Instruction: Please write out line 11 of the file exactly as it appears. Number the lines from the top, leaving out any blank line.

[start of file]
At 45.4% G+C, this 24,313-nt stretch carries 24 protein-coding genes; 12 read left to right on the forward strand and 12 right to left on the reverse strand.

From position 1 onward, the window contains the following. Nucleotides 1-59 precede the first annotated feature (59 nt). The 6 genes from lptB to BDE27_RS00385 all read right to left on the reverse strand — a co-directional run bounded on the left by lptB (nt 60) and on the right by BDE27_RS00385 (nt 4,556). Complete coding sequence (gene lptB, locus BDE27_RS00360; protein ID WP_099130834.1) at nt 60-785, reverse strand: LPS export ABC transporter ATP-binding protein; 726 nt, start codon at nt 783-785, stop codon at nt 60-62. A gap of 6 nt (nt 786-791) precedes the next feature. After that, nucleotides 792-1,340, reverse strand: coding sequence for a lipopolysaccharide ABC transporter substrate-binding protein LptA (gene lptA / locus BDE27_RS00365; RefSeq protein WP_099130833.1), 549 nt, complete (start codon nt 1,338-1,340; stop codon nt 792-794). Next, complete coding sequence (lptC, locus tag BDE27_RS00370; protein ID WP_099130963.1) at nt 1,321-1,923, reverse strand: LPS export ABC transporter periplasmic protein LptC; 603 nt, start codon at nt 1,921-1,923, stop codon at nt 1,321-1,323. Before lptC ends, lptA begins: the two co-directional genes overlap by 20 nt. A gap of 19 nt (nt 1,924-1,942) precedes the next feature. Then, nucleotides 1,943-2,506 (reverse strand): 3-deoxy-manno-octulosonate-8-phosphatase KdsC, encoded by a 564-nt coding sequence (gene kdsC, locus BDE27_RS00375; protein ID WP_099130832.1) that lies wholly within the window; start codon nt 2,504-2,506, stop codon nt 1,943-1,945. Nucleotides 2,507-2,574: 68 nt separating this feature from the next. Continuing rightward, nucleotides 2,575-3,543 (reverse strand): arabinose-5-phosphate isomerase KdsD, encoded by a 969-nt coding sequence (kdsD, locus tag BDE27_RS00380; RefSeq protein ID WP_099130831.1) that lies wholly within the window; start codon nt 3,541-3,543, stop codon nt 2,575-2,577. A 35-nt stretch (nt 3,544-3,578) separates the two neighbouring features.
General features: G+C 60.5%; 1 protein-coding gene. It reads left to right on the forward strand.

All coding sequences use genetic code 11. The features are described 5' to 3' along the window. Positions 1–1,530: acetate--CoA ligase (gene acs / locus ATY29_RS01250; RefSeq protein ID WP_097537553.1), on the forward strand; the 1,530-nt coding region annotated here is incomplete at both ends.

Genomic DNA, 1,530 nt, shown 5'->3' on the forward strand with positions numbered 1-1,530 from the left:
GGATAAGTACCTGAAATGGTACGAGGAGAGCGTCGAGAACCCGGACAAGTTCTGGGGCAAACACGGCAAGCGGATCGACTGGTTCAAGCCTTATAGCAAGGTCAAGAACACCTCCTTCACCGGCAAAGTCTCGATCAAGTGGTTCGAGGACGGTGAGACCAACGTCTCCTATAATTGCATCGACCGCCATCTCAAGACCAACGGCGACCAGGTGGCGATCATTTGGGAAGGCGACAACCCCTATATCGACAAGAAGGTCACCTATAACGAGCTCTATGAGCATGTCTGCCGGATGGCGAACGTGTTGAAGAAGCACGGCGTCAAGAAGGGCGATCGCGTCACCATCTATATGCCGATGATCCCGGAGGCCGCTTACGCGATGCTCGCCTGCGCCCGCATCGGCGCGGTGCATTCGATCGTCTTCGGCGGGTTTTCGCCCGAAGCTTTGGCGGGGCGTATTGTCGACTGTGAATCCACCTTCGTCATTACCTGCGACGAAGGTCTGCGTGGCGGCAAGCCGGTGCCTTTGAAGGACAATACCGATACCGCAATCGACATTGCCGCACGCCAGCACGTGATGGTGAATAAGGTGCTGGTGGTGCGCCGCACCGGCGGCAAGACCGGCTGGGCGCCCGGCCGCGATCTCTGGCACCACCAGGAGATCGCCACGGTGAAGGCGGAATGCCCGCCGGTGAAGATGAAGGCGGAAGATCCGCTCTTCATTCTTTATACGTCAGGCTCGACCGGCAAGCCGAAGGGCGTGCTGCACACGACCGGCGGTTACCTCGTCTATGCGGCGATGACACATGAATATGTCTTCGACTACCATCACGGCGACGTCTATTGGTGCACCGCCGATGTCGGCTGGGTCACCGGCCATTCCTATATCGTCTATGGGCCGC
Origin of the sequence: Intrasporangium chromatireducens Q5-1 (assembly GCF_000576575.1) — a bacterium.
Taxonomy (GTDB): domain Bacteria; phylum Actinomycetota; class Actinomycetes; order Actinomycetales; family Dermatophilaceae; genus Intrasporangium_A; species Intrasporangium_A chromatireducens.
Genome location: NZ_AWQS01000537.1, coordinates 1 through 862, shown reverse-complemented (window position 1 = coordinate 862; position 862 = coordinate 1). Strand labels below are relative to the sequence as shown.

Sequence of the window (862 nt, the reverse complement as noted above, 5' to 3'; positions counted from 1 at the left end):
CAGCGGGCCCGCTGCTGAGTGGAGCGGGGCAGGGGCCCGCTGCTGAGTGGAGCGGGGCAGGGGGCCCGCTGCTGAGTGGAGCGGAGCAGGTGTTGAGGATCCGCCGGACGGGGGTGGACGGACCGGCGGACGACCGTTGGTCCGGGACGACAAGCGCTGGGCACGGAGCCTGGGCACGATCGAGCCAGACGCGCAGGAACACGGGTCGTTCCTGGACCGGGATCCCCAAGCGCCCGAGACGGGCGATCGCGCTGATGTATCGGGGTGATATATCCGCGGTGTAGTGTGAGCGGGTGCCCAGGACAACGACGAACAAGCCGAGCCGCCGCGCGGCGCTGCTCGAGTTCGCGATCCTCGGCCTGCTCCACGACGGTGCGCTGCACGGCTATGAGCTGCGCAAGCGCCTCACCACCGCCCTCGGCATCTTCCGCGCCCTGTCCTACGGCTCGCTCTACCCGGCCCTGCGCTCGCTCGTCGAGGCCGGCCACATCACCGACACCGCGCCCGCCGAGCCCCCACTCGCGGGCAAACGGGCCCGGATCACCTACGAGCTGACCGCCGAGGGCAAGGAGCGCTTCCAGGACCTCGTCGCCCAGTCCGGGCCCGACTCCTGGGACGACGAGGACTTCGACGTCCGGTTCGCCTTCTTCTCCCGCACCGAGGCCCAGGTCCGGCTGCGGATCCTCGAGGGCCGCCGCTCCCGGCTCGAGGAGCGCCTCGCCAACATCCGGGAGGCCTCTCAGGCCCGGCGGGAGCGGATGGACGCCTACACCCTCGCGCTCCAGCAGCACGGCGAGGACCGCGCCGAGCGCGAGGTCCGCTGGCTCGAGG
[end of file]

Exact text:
CAGCGGGCCCGCTGCTGAGTGGAGCGGGGCAGGGGCCCGCTGCTGAGTGGAGCGGGGCAGGGGGCCCGCTGCTGAGTGGAGCGGAGCAGGTGTTGAGGATCCGCCGGACGGGGGTGGACGGACCGGCGGACGACCGTTGGTCCGGGACGACAAGCGCTGGGCACGGAGCCTGGGCACGATCGAGCCAGACGCGCAGGAACACGGGTCGTTCCTGGACCGGGATCCCCAAGCGCCCGAGACGGGCGATCGCGCTGATGTATCGGGGTGATATATCCGCGGTGTAGTGTGAGCGGGTGCCCAGGACAACGACGAACAAGCCGAGCCGCCGCGCGGCGCTGCTCGAGTTCGCGATCCTCGGCCTGCTCCACGACGGTGCGCTGCACGGCTATGAGCTGCGCAAGCGCCTCACCACCGCCCTCGGCATCTTCCGCGCCCTGTCCTACGGCTCGCTCTACCCGGCCCTGCGCTCGCTCGTCGAGGCCGGCCACATCACCGACACCGCGCCCGCCGAGCCCCCACTCGCGGGCAAACGGGCCCGGATCACCTACGAGCTGACCGCCGAGGGCAAGGAGCGCTTCCAGGACCTCGTCGCCCAGTCCGGGCCCGACTCCTGGGACGACGAGGACTTCGACGTCCGGTTCGCCTTCTTCTCCCGCACCGAGGCCCAGGTCCGGCTGCGGATCCTCGAGGGCCGCCGCTCCCGGCTCGAGGAGCGCCTCGCCAACATCCGGGAGGCCTCTCAGGCCCGGCGGGAGCGGATGGACGCCTACACCCTCGCGCTCCAGCAGCACGGCGAGGACCGCGCCGAGCGCGAGGTCCGCTGGCTCGAGG